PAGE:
This book is about Humphrey, class pet of room 26. The class is on an Egyptian unit and is facing a problem on secrets clubs and gestures! Joey doesn’t want to read other books other than Robot the Rabbit, people are keeping Humphrey and Og, the class frog in the dark, and someone is leaving, but for some reason, Mrs. Brisbane is happy for them. Humphrey must visit the library, searching for answers and solutions, like the answer to “What animal walks on 4 legs in the morning, 2 in the day, and 3 in the night?” To make matters worse, when Humphrey drops his notebook and Aldo throws it into the trash, he must go get it! Unfortunately, that leads to the garbage bag spilling and Aldo putting traps about! Finally, the secrets come to an end and Humphrey understands everything that the adults and children talked about.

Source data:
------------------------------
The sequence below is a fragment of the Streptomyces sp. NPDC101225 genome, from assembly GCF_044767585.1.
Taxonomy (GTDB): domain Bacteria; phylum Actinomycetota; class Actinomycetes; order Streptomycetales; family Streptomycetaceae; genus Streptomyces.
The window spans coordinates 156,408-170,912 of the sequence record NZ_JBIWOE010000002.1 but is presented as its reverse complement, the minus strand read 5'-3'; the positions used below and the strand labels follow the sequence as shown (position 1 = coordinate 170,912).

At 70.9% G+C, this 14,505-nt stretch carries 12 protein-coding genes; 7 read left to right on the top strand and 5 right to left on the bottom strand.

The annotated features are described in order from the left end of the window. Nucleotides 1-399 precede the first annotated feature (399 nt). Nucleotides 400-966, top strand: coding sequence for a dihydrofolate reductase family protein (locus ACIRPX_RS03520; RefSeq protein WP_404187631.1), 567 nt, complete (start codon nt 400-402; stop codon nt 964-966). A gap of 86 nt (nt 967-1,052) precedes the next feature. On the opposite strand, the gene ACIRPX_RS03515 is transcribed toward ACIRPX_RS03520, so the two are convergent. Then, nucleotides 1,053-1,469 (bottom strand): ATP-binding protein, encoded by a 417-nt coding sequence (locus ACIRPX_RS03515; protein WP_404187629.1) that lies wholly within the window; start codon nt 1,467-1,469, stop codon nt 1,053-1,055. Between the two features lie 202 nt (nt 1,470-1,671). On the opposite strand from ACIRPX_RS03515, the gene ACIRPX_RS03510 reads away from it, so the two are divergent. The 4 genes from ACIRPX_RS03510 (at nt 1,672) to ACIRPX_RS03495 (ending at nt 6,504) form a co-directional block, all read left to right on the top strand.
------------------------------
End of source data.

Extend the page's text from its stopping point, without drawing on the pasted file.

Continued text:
The genre is comedy and fiction, since Humphrey and many of the characters do goofy things that are sure to make you laugh, and fiction is pretty self-explanatory. People around 4 to 10 years old would enjoy this book. People who would be the most interested would be people who have already read the Humphrey books, or people who like hamsters/ needs to learn how to deal with secrets.

I would give this book a 5 out of 5 stars since not many books make the lesson on secrets interesting, and if you didn’t understand the lessons, it is written much more clearly at the end.

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BOOK REVIEW: The Prisoner’s Throne by Holly Black

The Prisoner’s Throne by Holly Black

A review by Mina Nguyen